Are you an alcoholic just because you drink too much?

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I was giving a talk on alcoholism recently and I was running it by a loved one to check it was clear what I was saying. And he said to me “What is an alcoholic? Will everyone know what that means?” I was a little bit stunned, seeing as I am an alcoholic and he has had many years of experience of the problems I caused when drinking.

 

But it's true – while we continue to debate alcoholism and excessive drinking, no one seems to have paid attention to the difference between the lifestyle choice and the actual illness of alcoholism. You can be a problem drinker and abuse alcohol without being an alcoholic.

For clarity's sake, an alcoholic is someone who is ADDICTED to alcohol. Addiction means:

  • A habit or practice that jeopardises one's life and when ceased causes trauma.

  • A pathological relationship to mood-altering experience that has life damaging consequences.

 

If you drink too much alcohol, this does not mean you are an alcoholic. If you binge drink, this does not necessarily mean you are an alcoholic. But if you drink alcohol and you can not stop drinking it no matter how hard you try and no matter what the negative consequences of continuing are, then you are an alcoholic.

 

Addiction is marked by an absolute obsession and an uncontrollable compulsion. Alcoholism is a mental and physiological disorder and there is evidence that it is a neurological disorder too – a disease. When an alcoholic has the first sip of alcohol, it sets up a seemingly uncontrollable craving to consume more; but if the alcoholic does not have a drink, then they are often obsessed by thoughts of alcohol and how they can get it. This is not the same as someone who drinks too much or drinks irresponsibly.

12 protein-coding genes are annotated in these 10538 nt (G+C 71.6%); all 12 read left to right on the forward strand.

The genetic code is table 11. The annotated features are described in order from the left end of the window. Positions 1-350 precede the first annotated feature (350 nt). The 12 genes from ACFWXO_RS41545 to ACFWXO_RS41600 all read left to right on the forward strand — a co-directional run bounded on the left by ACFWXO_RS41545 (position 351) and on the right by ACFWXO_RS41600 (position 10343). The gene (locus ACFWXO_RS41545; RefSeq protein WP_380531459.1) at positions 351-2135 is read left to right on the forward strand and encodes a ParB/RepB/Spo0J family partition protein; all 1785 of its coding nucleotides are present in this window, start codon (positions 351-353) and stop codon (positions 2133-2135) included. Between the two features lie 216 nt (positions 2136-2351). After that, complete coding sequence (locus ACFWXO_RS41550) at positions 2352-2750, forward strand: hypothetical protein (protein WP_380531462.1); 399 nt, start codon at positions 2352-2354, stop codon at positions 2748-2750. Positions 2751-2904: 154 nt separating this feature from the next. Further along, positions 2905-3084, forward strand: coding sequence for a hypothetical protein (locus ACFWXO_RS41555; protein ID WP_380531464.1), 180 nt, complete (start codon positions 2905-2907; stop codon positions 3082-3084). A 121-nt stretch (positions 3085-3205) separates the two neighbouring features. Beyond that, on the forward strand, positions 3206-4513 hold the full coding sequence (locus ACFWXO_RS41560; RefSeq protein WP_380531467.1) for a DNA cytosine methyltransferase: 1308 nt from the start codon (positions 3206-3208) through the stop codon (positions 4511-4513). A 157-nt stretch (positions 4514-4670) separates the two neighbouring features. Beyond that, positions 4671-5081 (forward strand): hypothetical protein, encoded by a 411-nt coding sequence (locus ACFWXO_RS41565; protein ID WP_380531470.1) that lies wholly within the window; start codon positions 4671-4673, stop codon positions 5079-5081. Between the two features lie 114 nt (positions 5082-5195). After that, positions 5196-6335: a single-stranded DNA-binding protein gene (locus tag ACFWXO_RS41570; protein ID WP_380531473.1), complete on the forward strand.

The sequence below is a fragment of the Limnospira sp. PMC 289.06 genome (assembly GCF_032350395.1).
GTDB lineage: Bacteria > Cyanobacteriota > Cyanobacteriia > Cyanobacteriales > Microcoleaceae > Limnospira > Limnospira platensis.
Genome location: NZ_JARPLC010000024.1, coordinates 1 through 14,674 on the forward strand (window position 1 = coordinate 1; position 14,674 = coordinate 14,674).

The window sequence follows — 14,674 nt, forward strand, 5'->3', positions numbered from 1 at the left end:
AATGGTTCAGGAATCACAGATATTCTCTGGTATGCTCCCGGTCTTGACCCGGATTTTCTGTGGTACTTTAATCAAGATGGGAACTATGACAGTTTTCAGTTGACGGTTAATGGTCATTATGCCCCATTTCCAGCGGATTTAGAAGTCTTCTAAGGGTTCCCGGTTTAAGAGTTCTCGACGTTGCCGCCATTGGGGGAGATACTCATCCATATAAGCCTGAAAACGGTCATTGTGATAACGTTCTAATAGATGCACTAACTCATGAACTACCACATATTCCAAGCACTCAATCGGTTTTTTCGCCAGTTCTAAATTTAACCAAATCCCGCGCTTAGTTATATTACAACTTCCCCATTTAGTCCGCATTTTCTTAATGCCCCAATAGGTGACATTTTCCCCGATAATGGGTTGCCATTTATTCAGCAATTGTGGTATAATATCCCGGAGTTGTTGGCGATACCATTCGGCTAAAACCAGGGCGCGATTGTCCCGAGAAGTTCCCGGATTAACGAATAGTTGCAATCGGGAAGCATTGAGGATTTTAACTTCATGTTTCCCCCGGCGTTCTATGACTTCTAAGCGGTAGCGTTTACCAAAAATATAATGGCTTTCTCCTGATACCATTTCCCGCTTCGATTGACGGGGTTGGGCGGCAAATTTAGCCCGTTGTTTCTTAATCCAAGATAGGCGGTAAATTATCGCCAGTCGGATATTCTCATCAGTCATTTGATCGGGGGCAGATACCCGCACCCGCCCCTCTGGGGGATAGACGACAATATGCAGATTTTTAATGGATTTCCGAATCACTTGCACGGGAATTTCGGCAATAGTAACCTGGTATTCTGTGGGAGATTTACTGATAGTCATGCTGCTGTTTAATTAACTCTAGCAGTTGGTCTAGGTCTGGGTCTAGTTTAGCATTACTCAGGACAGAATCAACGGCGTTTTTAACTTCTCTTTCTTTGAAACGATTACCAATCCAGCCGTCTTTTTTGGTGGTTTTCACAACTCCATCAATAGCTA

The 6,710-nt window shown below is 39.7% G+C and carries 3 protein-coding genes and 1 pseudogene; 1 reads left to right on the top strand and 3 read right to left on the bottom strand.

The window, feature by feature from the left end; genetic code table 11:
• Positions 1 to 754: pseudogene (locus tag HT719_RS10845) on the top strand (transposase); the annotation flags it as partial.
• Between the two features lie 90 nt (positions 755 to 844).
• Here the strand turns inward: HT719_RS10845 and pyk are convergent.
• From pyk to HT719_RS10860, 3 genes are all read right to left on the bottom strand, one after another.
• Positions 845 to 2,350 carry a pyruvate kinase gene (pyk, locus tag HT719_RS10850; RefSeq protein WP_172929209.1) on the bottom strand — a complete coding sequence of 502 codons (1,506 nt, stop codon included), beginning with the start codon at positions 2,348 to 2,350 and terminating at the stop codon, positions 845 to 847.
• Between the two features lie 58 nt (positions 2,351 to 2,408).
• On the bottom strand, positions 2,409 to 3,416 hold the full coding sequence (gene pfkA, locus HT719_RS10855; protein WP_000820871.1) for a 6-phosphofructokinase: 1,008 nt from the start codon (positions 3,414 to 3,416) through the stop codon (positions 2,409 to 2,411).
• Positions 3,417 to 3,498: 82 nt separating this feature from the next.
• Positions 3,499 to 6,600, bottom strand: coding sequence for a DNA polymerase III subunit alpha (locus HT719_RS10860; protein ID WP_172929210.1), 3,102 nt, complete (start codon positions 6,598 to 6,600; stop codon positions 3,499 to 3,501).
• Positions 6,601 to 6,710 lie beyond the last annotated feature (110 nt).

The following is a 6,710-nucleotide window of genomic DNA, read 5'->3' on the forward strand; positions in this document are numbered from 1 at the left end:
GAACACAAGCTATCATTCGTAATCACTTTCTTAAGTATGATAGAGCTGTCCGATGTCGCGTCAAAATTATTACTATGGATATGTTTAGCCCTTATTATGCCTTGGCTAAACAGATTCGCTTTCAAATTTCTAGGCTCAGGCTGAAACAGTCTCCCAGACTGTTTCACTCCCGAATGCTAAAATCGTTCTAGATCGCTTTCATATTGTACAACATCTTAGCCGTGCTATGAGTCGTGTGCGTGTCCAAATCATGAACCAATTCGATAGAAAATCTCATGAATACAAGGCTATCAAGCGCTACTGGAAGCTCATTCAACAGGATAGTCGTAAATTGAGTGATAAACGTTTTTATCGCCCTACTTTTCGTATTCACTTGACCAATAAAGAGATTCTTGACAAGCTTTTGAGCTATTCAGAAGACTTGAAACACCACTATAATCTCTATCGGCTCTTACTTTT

I think the stigma of alcoholism lies partly in the fact that non-addicts do not understand that the addict is absolutely powerless over their addiction. It is not a lifestyle choice. We can not just cut back or switch to the weaker stuff for the sake of our loved ones. We can not control this disorder.

 

In the UK especially we are experiencing a health crisis as more people are drinking irresponsibly than ever before. You don't have to be an alcoholic to give yourself liver damage, you just need to be an irresponsible drinker.

 

If you can't yet tell if you're an alcoholic or just someone who drinks too much, let me put this simply: If you think you might have a problem, then you have – of one sort or another. And it is time to take action if that is the case.

 

There is a very simple test you can take to see if you are an alcoholic or someone who just needs to drink less. Try cutting back. I don't mean taking a week off drinking. I mean trying to control the number of drinks you have per session. You'll soon find out if you're an alcoholic if you discover that is not possible to moderate how much you drink for an extended period of time no matter how hard you try.

 

If you can just cut back and have a few drinks less and space them further apart, then great - you'll be doing your liver a massive favour and you'll get yourself off that slippery slope. If you can't, then seek professional help. The good news is that all types of alcohol disorder can be treated with the right commitment, the right support and if necessary, the help of a skilled and understanding professional.

 

by Beth Burgess, Addictions Therapist and author of The Recovery Formula and The Happy Addict.

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